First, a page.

Feature Articles

January 2001

The Legend of Old Smoke Morrissey

By John William Tuohy

     We'll never see the like's of him again. At three hundred and fifty pounds, with broken fists and scarred face, mangled grammar and base ways, John Morrissey was probably Tammany Halls most outrageous experiment in political control and mismanagement.

     Born in Tipperary, Morrissey was brought to the United States as an infant by his father, a hapless day laborer. By age 12, Morrissey was already an experienced hand in a wall paper factory, where, if he was paid at all, earned less than a dollar a day. It was a typical childhood for New York's exploited and poverty-stricken Irish and Italian children then.

     By age 17, Morrissey, who now stood well over six feet and weighed, was working as a bar room bouncer and cargo handler. He was also known as a top notch cargo thief who worked for the highest bidder. Eventually, the Irish crime bosses who ruled over the cities docks promoted the oversized Irishman to enforcer for local gamblers and then made him a "land shark," the name given to the extortionist who specialized in terrorizing Irish immigrants. Between all this, Morrissey taught himself to read and write.

     At age 19, Morrissey graduated from dockside brawls to professional prize fighting where earned his nick name "Old Smoke" after he entered a prize fight held in up state New York. During one of the round's Morrissey was knocked into stove and the hot coals caught Morrissey shirt tails afire. Undaunted and on fire, Morrissey kept swinging and knocked out his opponent.

     In 1853, at age 22, Morrissey won what was commonly recognized as the world heavyweight championship from "Yankee" Sullivan, a liverpool-born Irishman. But Morrissey paid a price for the tittle. Yankee Sullivan was a mean, experienced pugilist who took 37 rounds to hit the canvass but before going down, he cut Morrissey into a bloody mess, leaving him with facial scares and a broken nose that would alter his appearance for the rest of his life.

     For all the hype Morrissey was given as a world class Pugilist, he was really little more then Bowery drunk and a derelict (be it a deadly one) who leaped at the every command of his boss, Tammany crony John Kennedy, a thief on a massive scale who was appointed the cities Police Commissioner. In a strange twist of fate, Kennedy was accidently murdered in the New York City draft riots by the Irish workmen he commanded.

     A year after Morrissey won the tittle, his reputation as the toughest fighter in the world was seriously questioned when he allowed himself be to be chased out of barroom by a one hundred and a twenty- pound thug named Billy Mulligan, who was sponsored by the anti-Immigrant, anti-Catholic Know Nothing party. A year after chasing Morrissey out of bar, Mulligan ventured West to San Francisco and became a deputy sheriff under David Scannel, a former member of the enormous Bowery Boy gang and saloon keeper. Under Scannel's control, Mulligans chief duty was to control the towns voting polls and run a massive prostitution racket.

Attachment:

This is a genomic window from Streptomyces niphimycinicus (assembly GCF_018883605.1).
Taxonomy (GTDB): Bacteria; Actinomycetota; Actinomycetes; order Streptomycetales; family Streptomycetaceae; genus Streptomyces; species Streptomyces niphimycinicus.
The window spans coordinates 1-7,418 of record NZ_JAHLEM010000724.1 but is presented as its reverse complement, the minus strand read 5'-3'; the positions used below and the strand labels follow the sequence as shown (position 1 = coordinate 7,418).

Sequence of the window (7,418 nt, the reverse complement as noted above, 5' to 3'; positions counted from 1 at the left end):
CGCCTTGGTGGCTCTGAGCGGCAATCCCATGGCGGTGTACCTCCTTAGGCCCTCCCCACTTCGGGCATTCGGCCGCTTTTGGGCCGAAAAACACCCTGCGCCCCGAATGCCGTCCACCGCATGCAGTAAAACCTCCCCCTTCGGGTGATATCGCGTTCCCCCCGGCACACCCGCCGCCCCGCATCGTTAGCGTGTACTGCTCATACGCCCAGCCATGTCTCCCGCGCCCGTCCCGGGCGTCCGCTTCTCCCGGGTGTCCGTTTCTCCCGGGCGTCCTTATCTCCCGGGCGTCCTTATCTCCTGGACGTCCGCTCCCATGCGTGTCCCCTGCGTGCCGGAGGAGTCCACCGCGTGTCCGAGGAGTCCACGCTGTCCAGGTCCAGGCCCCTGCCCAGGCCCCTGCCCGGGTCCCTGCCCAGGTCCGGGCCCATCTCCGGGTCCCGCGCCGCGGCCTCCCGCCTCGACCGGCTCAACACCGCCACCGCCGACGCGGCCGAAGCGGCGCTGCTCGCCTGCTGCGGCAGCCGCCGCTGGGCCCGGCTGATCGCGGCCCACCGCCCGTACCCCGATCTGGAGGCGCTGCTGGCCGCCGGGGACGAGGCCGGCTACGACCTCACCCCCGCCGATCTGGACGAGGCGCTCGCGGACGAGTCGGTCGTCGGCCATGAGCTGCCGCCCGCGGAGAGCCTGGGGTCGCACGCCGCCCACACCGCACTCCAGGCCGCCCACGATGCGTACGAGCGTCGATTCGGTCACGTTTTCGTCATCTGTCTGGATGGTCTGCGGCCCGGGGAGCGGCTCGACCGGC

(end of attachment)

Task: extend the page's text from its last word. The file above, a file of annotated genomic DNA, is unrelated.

Still, Morrissey was important to Tammany since he could provide the bosses with enough Irish thugs and killers to counter the growing power of a Know Nothing organization called the Lone Oak Club, which was underwritten by an eccentric millionaire named George Law, who, by 1855 was already planning to have himself elected as the Know Nothing's Presidential nomination. Vindictive, petty and ruthless, Law was a second generation Ulster Irishman who had crawled his way up from a job as a cow manure bag-packer to one of the nation's wealthiest men within a decade and became almost the definition of Robber Baron. In 1847, Law played an important role in the economic take over of the tiny Central America nation of Nicaragua by virtually underwriting the U.S Warships that attacked the central city of Graytown. For his reward, Law was handed the exclusive rights to all US Mail services into Central America by steamship.

     Not content with simply owning the central American seas, Law made a stab at controlling the entire Central American region when he armed local nationalist insurgents against the awesome local power of the Vanderbilt's. However, the equally ruthless Vanderbilts' proved to be to much for Law, who soon gave up the effort. He tried another tactic instead and flooded the waters with 16 cargo ships to wrestle the lucrative Panama-California steamship traffic from under Vanderbilt's control, but he lost that effort as well. He did manage to take some revenge on Vanderbilt when Law ended up owning the Staten Island ferry company which he bought from State legislators with millions in bribes. Laws first act in taking over the Ferry system was to fire all of Vanderbilt's employees who were running the system at the time. Outraged, Vanderbilt took his case to Tammany Hall. Vanderbilt said that he owned the Ferry system and that he had paid out millions in good honest bribes to city authorities for the franchise. The Tammany bosses admitted to taking the money but pointed out that the Ferry system was controlled by the State Government and not by them.

     Law eventually became the largest private landholder in all of central America and Columbia South America and he all but completely underwrote the cost of the Panama Railroad.

     With the rest of his money, he branched off in to canal and bridge construction, commercial real estate, banking, railroads and steamship construction all across the United States.